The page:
Lab Supplies for Experience Biology
While most students favorite part of biology is the labs, it’s not essential that students complete all of the labs. We’ve included instructions and video tutorials for completing 26 labs. We’d recommend your student choose at least 15 of these to complete themselves.
There are a number of ways parents can try to keep the cost of these supplies down.
Are dissections required for homeschool biology labs?
There’s no replacing the value that comes from a student actually dissecting a specimen and exploring biological structures on their own. However, if the specimens are completely out of budget, students may carefully watch the lab videos provided and glean information from those.
Quite a few of the labs require the use of a microscope.
If you don’t own a microscope, try to borrow one.
- Some local libraries allow you to check out a microscope to use at home.
- Check with other homeschool families or local co-ops to see if they have one you could borrow.
If a microscope isn’t available to borrow, and you can’t fit one into your budget, a distant second-best option is to use the images provided in the Experience Biology lab videos and images. For most labs that require a microscope, we will provide you images of what your student would be looking at under a microscope if they had one.
Not sure what microscope to buy for biology labs? Check out our Home Science Microscope Buying Guide
Where can you buy a homeschool biology lab kit?
We have worked with Home Science Tools to make purchasing lab supplies and kits as affordable as possible for you.
Home Science Tools is our preferred lab supply company. They offer some of the best prices on science lab supplies we can find paired with fantastic customer service. They’ve made purchasing easy. You have two options…
1. Purchase the Experience Biology Custom Lab Kit — This kit has all of the specialty items you’ll need to complete all of the labs in the course except the microscope (see our microscope buying guide for options) and elodea or other aquatic plant (you can find at a local pet shop).
2. Purchase your supplies a la carte — if you’d prefer to purchase just a few items at a time or you aren’t planning to complete all of the labs for the course, you can use this wish list to find the products you’ll need for the course. Be sure to purchase multiples where indicated on the list below!
- 2 of the set of 2 test tubes
- 3 of the set of 2 petri dishes
- 3 of the set of swab applicators
Please note, Home Science Tools may not ship dissection specimens to Canada. You may use the a la carte option above to purchase everything else needed for your lab. However, you will need to source dissection specimens from a lab supply company in Canada. We will update this page with more resources for biology lab supplies for you as they become available!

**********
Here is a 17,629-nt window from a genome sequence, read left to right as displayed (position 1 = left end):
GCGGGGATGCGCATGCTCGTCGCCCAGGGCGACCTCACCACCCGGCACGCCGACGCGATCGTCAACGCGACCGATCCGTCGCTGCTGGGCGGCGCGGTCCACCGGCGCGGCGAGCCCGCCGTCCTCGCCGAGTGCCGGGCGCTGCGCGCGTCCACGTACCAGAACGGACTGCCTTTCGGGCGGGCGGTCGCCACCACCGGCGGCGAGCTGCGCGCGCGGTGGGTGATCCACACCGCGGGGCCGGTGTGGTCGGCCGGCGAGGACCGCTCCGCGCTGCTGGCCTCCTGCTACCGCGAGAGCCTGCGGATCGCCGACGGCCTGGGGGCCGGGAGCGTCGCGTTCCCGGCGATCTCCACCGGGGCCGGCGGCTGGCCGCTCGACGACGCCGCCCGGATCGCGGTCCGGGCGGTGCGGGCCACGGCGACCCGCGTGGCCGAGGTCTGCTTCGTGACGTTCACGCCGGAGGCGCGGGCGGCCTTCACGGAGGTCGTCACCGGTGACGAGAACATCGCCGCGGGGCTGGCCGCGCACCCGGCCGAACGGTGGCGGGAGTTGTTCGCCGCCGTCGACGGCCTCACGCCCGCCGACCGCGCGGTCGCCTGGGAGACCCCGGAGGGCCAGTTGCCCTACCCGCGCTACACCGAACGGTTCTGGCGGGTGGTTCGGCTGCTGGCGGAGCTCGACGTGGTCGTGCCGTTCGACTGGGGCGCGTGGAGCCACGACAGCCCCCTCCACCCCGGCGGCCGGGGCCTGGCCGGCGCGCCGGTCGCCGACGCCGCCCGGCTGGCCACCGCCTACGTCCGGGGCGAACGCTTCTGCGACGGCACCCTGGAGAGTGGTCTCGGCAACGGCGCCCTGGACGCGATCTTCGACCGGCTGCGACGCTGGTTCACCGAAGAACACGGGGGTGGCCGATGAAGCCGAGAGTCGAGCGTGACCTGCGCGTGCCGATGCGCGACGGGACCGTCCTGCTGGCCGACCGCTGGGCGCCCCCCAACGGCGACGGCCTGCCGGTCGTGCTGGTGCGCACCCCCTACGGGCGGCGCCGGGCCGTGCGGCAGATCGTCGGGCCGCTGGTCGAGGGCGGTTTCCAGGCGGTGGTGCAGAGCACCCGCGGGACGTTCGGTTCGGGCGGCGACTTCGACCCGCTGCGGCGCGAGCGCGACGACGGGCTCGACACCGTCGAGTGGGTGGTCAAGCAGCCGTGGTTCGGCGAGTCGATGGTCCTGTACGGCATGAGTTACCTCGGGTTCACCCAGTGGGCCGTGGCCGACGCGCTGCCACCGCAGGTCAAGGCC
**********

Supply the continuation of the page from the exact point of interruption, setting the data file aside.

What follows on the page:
Homeschool Biology Lab Supply List
Below is a list of supplies you’ll need to purchase from a lab supply company and another list of those that can typically be found around the house or at a local store. Alternatively, you can see a list of lab supplies needed listed by lesson on this page.
Specialty Lab Supplies
- Compound microscope
- Glass slides
- Glass cover slips
- Methylene blue
- Bromothymol blue
- Sprig of elodea
- Safety goggles
- 4 test tubes
- Test tube rack
- Wax pencil
- 5 Petri dishes with nutrient agar
- 5 Cotton swabs
- Amoeba proteus prepared slide
- Paramecium prepared slide
- Euglena prepared slide
- Rhizopus nigricans prepared slide
- Penicillum prepared slide
- Monocot leaf c.s. prepared slide
- Dicot leaf c.s. prepared slide
- Monocot stem c.s. prepared slide
- Dicot stem c.s. prepared slide
- Onion root tip l.s. prepared slide
- Human skin c.s. prepared slide
- Preserved worm
- Preserved sea star and/or sea anemone
- Preserved clam
- Preserved crayfish
- Preserved dogfish shark, injected
- Preserved fetal pig, injected
- Dissection tools
- Dissection pan
- Typed lowercase e’s (cut out of newspaper, magazine, or printed off of a computer)
- Small pieces of fabric: cotton, wool, polyester
- Mature, healthy plant (english ivy, geranium, or something similar would work well)
- Black construction paper
- White paper
- Paper clips
- Stove with small pan
- Rubbing alcohol
- 6 popsicle sticks
- Markers (red, blue, yellow, green)
- Masking tape
- Mushroom (the edible kind you can by at the grocery store)
- Iceberg lettuce or leek leaf
- 2-3 different flowers (gladiola, lily, tulip, or daffodil would all work well)
- String or twine
- Latex or nitrile gloves
- 50 mL flasks or 2 drinking glasses